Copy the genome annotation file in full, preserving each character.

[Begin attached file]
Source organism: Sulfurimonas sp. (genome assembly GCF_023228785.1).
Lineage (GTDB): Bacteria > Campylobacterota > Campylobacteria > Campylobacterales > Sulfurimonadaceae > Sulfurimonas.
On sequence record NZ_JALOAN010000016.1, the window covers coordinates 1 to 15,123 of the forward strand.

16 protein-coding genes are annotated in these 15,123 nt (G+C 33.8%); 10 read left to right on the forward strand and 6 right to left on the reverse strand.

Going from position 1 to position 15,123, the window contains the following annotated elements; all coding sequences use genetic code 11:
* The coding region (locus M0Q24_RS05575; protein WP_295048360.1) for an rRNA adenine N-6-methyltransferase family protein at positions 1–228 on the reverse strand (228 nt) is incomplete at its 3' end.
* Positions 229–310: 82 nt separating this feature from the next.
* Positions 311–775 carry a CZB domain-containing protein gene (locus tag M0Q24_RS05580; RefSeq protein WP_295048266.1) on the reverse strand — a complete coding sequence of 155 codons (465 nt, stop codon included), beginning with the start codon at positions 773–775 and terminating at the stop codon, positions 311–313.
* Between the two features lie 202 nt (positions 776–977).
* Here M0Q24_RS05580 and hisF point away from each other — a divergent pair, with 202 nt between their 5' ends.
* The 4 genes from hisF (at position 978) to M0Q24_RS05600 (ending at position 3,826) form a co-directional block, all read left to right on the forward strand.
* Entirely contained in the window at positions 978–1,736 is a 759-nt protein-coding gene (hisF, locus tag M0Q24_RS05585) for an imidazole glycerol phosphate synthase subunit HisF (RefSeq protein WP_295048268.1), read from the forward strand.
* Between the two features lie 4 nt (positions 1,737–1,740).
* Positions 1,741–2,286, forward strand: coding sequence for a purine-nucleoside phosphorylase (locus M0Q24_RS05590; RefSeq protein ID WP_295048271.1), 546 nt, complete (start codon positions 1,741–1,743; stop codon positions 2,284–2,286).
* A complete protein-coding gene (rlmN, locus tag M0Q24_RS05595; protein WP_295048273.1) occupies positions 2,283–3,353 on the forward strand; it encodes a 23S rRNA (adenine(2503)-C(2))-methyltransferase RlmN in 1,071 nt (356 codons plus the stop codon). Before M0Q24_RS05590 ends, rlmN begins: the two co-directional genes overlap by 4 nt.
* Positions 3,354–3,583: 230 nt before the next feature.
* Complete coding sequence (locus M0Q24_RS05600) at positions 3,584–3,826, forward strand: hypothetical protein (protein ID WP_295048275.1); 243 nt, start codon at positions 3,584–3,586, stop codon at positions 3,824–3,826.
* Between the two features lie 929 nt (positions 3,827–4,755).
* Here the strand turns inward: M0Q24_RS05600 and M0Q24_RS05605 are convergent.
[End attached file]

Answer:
Source organism: Sulfurimonas sp. (genome assembly GCF_023228785.1).
Lineage (GTDB): Bacteria > Campylobacterota > Campylobacteria > Campylobacterales > Sulfurimonadaceae > Sulfurimonas.
On sequence record NZ_JALOAN010000016.1, the window covers coordinates 1 to 15,123 of the forward strand.

16 protein-coding genes are annotated in these 15,123 nt (G+C 33.8%); 10 read left to right on the forward strand and 6 right to left on the reverse strand.

Going from position 1 to position 15,123, the window contains the following annotated elements; all coding sequences use genetic code 11:
* The coding region (locus M0Q24_RS05575; protein WP_295048360.1) for an rRNA adenine N-6-methyltransferase family protein at positions 1–228 on the reverse strand (228 nt) is incomplete at its 3' end.
* Positions 229–310: 82 nt separating this feature from the next.
* Positions 311–775 carry a CZB domain-containing protein gene (locus tag M0Q24_RS05580; RefSeq protein WP_295048266.1) on the reverse strand — a complete coding sequence of 155 codons (465 nt, stop codon included), beginning with the start codon at positions 773–775 and terminating at the stop codon, positions 311–313.
* Between the two features lie 202 nt (positions 776–977).
* Here M0Q24_RS05580 and hisF point away from each other — a divergent pair, with 202 nt between their 5' ends.
* The 4 genes from hisF (at position 978) to M0Q24_RS05600 (ending at position 3,826) form a co-directional block, all read left to right on the forward strand.
* Entirely contained in the window at positions 978–1,736 is a 759-nt protein-coding gene (hisF, locus tag M0Q24_RS05585) for an imidazole glycerol phosphate synthase subunit HisF (RefSeq protein WP_295048268.1), read from the forward strand.
* Between the two features lie 4 nt (positions 1,737–1,740).
* Positions 1,741–2,286, forward strand: coding sequence for a purine-nucleoside phosphorylase (locus M0Q24_RS05590; RefSeq protein ID WP_295048271.1), 546 nt, complete (start codon positions 1,741–1,743; stop codon positions 2,284–2,286).
* A complete protein-coding gene (rlmN, locus tag M0Q24_RS05595; protein WP_295048273.1) occupies positions 2,283–3,353 on the forward strand; it encodes a 23S rRNA (adenine(2503)-C(2))-methyltransferase RlmN in 1,071 nt (356 codons plus the stop codon). Before M0Q24_RS05590 ends, rlmN begins: the two co-directional genes overlap by 4 nt.
* Positions 3,354–3,583: 230 nt before the next feature.
* Complete coding sequence (locus M0Q24_RS05600) at positions 3,584–3,826, forward strand: hypothetical protein (protein ID WP_295048275.1); 243 nt, start codon at positions 3,584–3,586, stop codon at positions 3,824–3,826.
* Between the two features lie 929 nt (positions 3,827–4,755).
* Here the strand turns inward: M0Q24_RS05600 and M0Q24_RS05605 are convergent.